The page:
Jeremy Peters has the kind of cool downtown job others long for. He's Ghostly International's Director of Licensing and Publishing. He also has strong opinions about how Ann Arbor views its downtown and the importance of arts and culture. So, guess what he'll be blogging about?
On leadership: What is the real cost of obstructionism?
Is the price of leadership and results an aversion to gridlock? We ask leaders to find solutions and get things done, but lambast them when they're not done exactly to our liking. What, then, do we pick elected leaders to do? Do we pick them to obsess intensely over the minutiae or trust them to take a long view? Where does trust come in? Has the tenor of politics changed? Do we no longer trust our elected officials to make good decisions, irrespective of their history and background?
I don't pretend to have the answer to any of these questions, but they're worth pondering as our neighborhoods, cities, states, and nation meld and model into new forms.
As gridlock has beset us in Washington, and the pall of partisanship has eroded progress in Lansing, it seems that a vocal minority, some of whom who have managed to get themselves elected to local government, are bent on taking an antagonistic view to policy ideas presented. Indeed, how do we move forward if one of the four wheels on the car is intent on driving in the opposite direction?
Some choose to give up. In this, antagonism fails our citizens. We have bickered and been unwilling to compromise so long that some citizens choose to throw up their hands in disgust and remove themselves from civic engagement. What some may view as a failure to engage, or a failure on behalf of that individual, I view as a failure of our elected officials. The more one's heels are dug into the sand, the less likely we are to compromise, and thus exceedingly less likely to move policy forward to tackle any of the myriad of problems that plague our cities, nations, and state.
On the whole, Ann Arbor is a town that is fairly well off. Objectively, our standard of living is quite high. We have a university in our midst, up-sided property values, and public services that (though some complain), are active, effective, and ample. Not every community can say that. Whether or not we realize that we have much to work with becomes beside the point if there are loud elected voices bent on proclaiming the end is nigh: and as you go to the polls in November and beyond, remember the balance that must be weighed out.
The places we live in are forever changing: people move in and out of them. The dynamics of traffic, pollution, environment, commerce, retail, and everyday life are not static, nor should they be. The fact that humans live in spaces necessitates their fluidity. As one family outgrows an abode, another moves into it – and on the whole, there's a stasis – a balance, if you will.
If we build too many houses, the value decreases to the point where we cannot sell them for the cost of materials put into them. If there is high demand, however, to live in a certain area, then prices rise. Ann Arbor residents know this well, especially anyone who has rented. That's not wrong, it is just a matter of reality. Sure, we could seek to legislate our city back to the 1980s when things weren't so out of control, but that does little good to change the matter at hand: Ann Arbor is a desirable place to live.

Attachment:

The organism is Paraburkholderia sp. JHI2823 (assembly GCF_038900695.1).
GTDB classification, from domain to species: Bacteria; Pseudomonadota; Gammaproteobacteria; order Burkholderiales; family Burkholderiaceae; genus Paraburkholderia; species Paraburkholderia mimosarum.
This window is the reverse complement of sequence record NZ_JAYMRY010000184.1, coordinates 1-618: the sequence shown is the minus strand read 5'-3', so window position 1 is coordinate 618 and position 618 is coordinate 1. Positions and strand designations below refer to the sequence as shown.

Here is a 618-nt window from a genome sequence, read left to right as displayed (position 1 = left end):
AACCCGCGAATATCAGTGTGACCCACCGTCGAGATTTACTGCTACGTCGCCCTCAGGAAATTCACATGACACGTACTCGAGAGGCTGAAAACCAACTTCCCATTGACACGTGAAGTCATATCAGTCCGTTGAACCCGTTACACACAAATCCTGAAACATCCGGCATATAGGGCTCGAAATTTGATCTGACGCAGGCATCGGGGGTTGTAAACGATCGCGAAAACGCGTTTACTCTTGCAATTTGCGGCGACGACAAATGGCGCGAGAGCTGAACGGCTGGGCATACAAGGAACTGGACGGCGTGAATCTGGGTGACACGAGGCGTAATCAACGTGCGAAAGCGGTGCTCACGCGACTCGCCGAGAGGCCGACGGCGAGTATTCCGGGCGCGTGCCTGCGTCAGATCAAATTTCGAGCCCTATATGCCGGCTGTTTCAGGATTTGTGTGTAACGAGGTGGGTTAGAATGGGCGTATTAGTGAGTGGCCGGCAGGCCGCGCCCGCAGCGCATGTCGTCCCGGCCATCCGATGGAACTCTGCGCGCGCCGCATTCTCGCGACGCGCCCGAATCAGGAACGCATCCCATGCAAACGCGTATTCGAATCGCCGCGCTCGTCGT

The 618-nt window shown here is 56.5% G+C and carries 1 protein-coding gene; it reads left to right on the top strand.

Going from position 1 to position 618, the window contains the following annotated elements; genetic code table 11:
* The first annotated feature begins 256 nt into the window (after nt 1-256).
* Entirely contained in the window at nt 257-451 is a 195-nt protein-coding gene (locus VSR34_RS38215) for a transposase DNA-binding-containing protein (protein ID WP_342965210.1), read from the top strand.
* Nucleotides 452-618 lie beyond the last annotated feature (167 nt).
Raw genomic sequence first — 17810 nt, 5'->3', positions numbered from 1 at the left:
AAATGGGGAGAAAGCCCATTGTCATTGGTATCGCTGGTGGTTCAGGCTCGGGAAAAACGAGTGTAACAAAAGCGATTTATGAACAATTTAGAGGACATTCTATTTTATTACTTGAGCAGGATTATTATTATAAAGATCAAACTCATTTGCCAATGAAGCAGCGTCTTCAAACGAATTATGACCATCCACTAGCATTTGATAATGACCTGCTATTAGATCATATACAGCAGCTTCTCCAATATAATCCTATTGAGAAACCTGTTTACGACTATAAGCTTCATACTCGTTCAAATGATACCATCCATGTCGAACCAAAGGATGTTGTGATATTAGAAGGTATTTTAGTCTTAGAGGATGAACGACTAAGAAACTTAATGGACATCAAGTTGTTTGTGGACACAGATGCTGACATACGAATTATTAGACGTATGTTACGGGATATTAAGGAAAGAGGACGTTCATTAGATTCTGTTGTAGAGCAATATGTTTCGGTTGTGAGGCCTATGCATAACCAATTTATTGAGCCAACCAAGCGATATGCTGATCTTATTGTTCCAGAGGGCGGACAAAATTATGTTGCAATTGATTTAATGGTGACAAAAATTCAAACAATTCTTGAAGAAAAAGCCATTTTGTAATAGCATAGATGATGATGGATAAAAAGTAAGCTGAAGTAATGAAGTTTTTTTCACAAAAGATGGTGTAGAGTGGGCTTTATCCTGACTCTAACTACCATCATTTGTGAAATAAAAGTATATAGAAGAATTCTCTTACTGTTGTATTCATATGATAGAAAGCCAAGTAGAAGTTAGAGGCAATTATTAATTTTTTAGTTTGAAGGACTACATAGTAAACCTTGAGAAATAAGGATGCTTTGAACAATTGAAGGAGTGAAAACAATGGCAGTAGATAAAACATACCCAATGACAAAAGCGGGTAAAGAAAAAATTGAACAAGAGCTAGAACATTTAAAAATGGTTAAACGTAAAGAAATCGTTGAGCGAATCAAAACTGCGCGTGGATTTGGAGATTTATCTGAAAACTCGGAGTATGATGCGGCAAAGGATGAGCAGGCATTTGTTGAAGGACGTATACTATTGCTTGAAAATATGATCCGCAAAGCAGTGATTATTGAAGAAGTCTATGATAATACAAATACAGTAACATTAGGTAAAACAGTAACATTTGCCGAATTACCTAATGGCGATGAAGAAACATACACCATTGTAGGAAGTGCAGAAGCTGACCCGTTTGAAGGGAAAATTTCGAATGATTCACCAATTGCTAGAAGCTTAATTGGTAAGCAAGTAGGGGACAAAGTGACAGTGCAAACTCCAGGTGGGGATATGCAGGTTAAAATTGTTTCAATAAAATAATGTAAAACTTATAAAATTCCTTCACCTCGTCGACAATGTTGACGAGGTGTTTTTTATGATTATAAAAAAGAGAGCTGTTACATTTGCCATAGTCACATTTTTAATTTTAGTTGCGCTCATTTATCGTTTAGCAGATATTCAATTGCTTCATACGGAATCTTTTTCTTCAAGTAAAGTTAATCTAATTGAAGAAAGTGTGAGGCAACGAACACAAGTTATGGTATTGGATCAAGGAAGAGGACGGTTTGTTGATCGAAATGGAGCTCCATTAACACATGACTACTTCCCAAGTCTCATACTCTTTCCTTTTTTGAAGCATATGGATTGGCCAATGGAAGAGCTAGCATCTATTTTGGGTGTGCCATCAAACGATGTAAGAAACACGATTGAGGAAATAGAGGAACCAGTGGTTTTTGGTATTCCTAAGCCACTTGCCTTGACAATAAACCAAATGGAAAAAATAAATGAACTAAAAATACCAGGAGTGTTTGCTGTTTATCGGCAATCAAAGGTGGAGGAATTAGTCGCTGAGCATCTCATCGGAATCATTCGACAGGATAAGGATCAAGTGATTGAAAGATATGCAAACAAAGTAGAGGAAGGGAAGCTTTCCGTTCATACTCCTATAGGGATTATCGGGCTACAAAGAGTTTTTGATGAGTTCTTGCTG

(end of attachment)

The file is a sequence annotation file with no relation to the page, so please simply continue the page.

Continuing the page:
It would behoove those in local government inclined to nitpick and place barricades in front of progress to realize the effect of their actions – I'm not advocating for unbridled development, just as much as I believe that a keen eye toward the specifics of policy is important, but there must be a means to an end.
I'll be honest, I tend to reject the arguments of folks who want to return back to something, or are interested in preserving what once was – not because I don't long for that past and simplicity, but because I understand the impracticality of it. We are now here, and thus we must try to find solutions to the problems that face us, not return back to the page we just read to revise our response.
What I hope for, however, is the real possibility that enough calm voices arise urging that we be pragmatic about things – if opportunities present themselves we should not simply shy away from them but embrace them for the future potential they withhold. It is, of course, appropriate to consider the risks and consequences, but I remain intensely optimistic that these voices maintain focused on not nitpicking for the sake of obstructionism, but try to find the good in proposals and work to improve them.
This simple, yet important change of mindset is key to the end goal of a government: bettering the lives of those who employ it and whom it represents. If we come to the table hell-bent on the goal of preventing a certain thing (be it a train station, an apartment complex, a structure, a park, or an improvement) from happening, then we cannot ever come to a point of understanding, and that is a disservice to us all. I don't pretend to think that each representative isn't doing what they think is in the best interests of all of their constituents (not just the vocal ones) but another head check would serve us all, and our futures (and those of our children) well.